WASHINGTON, Aug. 26, 2016 /PRNewswire-USNewswire/ -- Today the Obama Administration announced it would expand Papahānaumokuākea Marine National Monument from 89 million to 373 million acres, creating the largest protected area on planet Earth. The President will highlight this enormous global conservation gain next week at the International Union for Conservation of Nature's (IUCN) World Conservation Congress in Honolulu. Following the announcement in Hawaii, he will travel to Midway Atoll National Wildlife Refuge to see firsthand the species he is helping to protect by this proclamation.
Established in 2006 by President George W. Bush, Papahānaumokuākea protects wildlife and safeguards native Hawaiian cultural resources throughout the monument's millions of acres of open ocean, undersea mountain ranges, coral reefs, islands, and atolls.
This expansion extends Papahānaumokuākea Marine National Monument's boundary from 50 to 200 nautical miles offshore of its islands and atolls to match the boundary of the Exclusive Economic Zone, thus protecting an additional 284 million acres of Pacific Ocean habitat. Prior to this announcement, France's Natural Park of the Coral Sea held the title of world's largest protected area at just over 319 million acres.
"The expansion of Papahānaumokuākea Marine National Monument is a historic milestone for global conservation efforts and reaffirms the United States as the world leader in natural resources protection," said David Houghton, President of the National Wildlife Refuge Association.
The expansion offers increased protections for predator fish species like tuna and swordfish, millions of pelagic seabirds like Laysan albatross, critically endangered species like Hawaiian monk seal, and incredible coral reefs in a vast ecosystem with unparalleled biodiversity. All waters within Papahānaumokuākea Marine National Monument will be off-limits to commercial fishing and other resource extraction activities, such as deep-sea mining. Sustainable recreational and traditional fishing will still be allowed.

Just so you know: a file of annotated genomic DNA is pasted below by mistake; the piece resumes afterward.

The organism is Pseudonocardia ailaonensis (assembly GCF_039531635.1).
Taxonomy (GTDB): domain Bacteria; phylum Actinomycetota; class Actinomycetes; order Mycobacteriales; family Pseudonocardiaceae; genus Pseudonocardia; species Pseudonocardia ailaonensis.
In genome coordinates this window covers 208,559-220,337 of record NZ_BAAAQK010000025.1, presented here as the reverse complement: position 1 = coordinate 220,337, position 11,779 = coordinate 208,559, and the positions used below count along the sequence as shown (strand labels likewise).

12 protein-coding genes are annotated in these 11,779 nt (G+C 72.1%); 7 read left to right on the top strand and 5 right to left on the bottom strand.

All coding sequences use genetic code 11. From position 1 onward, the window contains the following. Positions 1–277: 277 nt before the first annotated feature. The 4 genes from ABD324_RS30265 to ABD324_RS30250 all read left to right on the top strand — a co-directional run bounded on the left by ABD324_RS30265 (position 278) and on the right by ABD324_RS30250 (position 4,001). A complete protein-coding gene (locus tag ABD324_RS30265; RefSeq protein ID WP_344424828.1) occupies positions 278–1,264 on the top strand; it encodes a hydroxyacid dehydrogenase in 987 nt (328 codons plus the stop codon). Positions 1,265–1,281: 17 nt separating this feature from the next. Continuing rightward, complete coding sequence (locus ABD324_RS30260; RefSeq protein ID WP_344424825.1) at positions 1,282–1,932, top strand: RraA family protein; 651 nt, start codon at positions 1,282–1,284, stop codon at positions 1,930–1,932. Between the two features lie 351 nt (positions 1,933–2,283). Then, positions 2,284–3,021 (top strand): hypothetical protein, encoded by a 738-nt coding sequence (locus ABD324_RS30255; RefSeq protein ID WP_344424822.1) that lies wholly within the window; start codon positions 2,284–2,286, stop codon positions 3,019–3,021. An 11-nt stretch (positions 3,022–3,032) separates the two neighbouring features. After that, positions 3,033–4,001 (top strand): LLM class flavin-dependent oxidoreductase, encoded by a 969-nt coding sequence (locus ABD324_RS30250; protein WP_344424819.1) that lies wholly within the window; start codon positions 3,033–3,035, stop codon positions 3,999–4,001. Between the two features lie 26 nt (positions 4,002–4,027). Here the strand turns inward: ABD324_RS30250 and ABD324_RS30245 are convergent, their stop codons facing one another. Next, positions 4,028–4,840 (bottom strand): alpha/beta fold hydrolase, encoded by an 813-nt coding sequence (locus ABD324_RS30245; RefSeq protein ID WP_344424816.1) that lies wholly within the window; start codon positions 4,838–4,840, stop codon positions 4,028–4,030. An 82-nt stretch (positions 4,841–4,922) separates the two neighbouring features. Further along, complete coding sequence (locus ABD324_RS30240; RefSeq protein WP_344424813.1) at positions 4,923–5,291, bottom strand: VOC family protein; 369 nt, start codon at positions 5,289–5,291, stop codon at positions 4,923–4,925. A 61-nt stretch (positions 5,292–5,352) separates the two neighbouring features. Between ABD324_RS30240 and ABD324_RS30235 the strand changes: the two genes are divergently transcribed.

Administered jointly by the U.S. Fish and Wildlife Service, the National Oceanic and Atmospheric Administration, and the State of Hawaii's Department of Land and Natural Resources, Papahānaumokuākea Marine National Monument encompasses two national wildlife refuges: Midway Atoll National Wildlife Refuge and the Hawaiian Islands National Wildlife Refuge.
Papahānaumokuākea's remote location, incredible biodiversity, and relatively untouched marine and terrestrial ecosystems have made it one of the premier locations to study the effects of climate change. Because the monument's low-lying atolls and fragile coral reefs are especially sensitive to rising sea levels, ocean acidification, and other consequences of climate change, Papahānaumokuākea provides scientists with crucial information as to how climate change will affect other environments around the world.
Expanding Papahānaumokuākea has been widely supported not only by the scientific and conservation community, but also native Hawaiians as well. Today's announcement guarantees additional protections for an area regarded as sacred in native Hawaiian culture and ensures continued abundance of the ocean resources that provide both food security and economic security to the region. The name "Papahānaumokuākea" itself honors two ancestors of native Hawaiians, "Papahānaumokuākea" and "Wākea" whose union, according to Hawaiian culture, resulted in the creation of the Hawaiian people and the Hawaiian archipelago.
The expansion of Papahānaumokuākea continues President Obama's conservation legacy in the Pacific. Over the course of his Presidency, Obama has protected approximately 546 million acres in the Pacific -- more area than the states of California, Texas, Florida, Montana, New Mexico and Arizona combined.
"The establishment of this visionary marine national monument by President George W. Bush and the continuation by President Barack Obama is a fitting symbol that wildlife and habitat conservation is not a partisan act – it is an act of humility and respect for future generations on this blue planet," Houghton said.
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SOURCE National Wildlife Refuge Association